After organizations decide to implement service management utilizing the Information Technology Infrastructure Library (ITIL), they seldom know where to begin. Chances are, they’ve done their homework and generally understand the responsibilities for each of the 10 Service Support and Service Delivery processes. It’s likely they’ve also completed a process maturity assessment indicating where their trouble spots are and the amount of work that needs to be done.

But starting the evolution for any IT organization can be a real challenge, especially for a consultant who is hired to implement ITIL for a client. Here are four criteria that my company evaluated before choosing where to start.

Assess available resources
Our IT senior management team had decided that we would simultaneously work on three ITIL processes—Incident Management, Change Management, and Service Level Management—to improve our Service Management. The goal of IT Service Management is to ensure that IT services are aligned with client needs, improve the overall quality of IT, and reduce IT’s long-term cost.

Like most IT departments, we didn’t have “extra” resources to use for special projects like these. But, we did recognize that there would be more strain on the organization in the future if we did not make an effort to improve our processes. We would certainly feel short-term pain from taking people away from their regular assignments to work on the Service Management projects. However, this pales in comparison to the potential cost of not working on these projects, which could potentially mean losing staff.

We formed three 8- to 12-member teams, representing a cross-section of the entire IT organization, and asked them to develop project plans, including the amount of time needed to work on their assigned processes. The management team did not impose a deadline for implementation; rather, it allowed the teams to determine how much work was involved and how much time they required for the tasks. The expectation was that each team would be able to implement its process improvements within six to eight months.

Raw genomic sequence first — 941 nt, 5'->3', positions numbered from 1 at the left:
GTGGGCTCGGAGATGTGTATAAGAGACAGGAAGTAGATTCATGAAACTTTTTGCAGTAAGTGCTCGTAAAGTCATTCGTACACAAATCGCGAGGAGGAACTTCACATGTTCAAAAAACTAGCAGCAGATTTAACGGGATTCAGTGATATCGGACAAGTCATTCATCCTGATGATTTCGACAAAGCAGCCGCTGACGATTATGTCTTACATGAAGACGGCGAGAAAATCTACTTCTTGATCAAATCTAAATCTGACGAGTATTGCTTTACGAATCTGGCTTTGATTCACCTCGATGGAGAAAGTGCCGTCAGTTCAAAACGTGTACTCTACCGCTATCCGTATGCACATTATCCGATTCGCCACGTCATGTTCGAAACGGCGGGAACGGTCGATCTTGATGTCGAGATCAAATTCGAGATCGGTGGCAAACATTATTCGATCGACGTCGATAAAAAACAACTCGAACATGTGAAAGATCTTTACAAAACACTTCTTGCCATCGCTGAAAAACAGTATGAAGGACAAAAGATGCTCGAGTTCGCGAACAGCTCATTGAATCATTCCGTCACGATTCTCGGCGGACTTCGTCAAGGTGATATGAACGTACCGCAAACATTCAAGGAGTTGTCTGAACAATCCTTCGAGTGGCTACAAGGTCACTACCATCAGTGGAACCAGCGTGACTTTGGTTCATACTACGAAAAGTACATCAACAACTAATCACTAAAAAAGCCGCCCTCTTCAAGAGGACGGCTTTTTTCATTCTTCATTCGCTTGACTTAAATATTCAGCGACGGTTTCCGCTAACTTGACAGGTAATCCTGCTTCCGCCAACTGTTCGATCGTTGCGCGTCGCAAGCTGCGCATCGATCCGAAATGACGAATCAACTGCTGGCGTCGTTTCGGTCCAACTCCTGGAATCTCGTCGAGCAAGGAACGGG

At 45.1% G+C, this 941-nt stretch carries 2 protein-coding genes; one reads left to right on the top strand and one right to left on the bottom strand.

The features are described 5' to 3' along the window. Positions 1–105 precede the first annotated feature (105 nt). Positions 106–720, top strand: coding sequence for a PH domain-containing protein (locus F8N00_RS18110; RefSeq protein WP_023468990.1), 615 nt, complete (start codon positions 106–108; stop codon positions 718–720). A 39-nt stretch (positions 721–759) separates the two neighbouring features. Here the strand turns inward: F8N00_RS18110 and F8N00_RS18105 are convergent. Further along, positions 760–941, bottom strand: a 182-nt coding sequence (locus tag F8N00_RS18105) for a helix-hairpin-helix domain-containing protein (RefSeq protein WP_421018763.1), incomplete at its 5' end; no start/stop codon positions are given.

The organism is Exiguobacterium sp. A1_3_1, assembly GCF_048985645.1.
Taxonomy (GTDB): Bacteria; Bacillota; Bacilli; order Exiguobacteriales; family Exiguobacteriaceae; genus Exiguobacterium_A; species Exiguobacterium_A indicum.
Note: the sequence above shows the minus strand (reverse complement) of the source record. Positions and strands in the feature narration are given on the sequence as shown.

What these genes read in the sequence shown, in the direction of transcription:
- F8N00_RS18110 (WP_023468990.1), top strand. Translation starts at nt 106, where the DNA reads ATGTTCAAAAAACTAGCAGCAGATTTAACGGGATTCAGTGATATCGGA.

Each team was responsible for submitting its project plans for final approval. The management team reviewed the various project plans for these projects, as well as all of the other projects on which the organization was working.

In some critical areas like the Help Desk, the management team brought in temporary employees who filled in for some of the positions vacated by those who were assigned to project teams. For some project teams, IT management limited the number of working days that the project team would be dedicated to the Service Management project so that disruption to normal operations would be minimized.

Review the ITIL framework
The ITIL framework is a building block of sorts. Although the Service Support and Service Delivery processes are intertwined and interrelated, some of the processes can be viewed as building blocks for others.

When offering advice on where to start, carefully evaluate the current state of the IT organization. For example, you’ll probably find that the assessment score for Problem Management—using the assessment tools that are part of ITIL—will not be higher than Incident Management’s. That’s because Problem Management depends on solid Incident Management, so you can’t have the former without the latter.

A similar comparison may be made between Change Management and Configuration Management. Beginning with Configuration Management before Change Management is probably not a wise decision. Once an inventory is taken of all assets, it quickly becomes obsolete, because there is no consistent, repeatable way to track changes to it.

My company decided that our Incident Management process needed some more refinement. Our process was best described as somewhere between “defined” and “controlled,” based on the maturity assessment that we completed. Adding the fact that Incident Management is really a gateway to Problem Management meant that selecting Incident Management was an easy decision. (Always consider Incident Management as the first place to start.)

Score quick wins
Recognizing that Incident Management was very close to being in a “controlled” state according to the maturity assessment model, we also determined that implementing the ITIL standards for Incident Management could be a good choice for the IT organization.

As part of our overall ITIL implementation, we determined that achieving some “quick wins” was critical to the execution of our project. We needed to ensure that the IT staff would be willing to support our efforts to transform into a best-practice, process-driven shop. The staff needed to be able to see, for themselves, the benefits of adopting the ITIL framework. And the work needed to be timely so that the staff did not lose enthusiasm or momentum.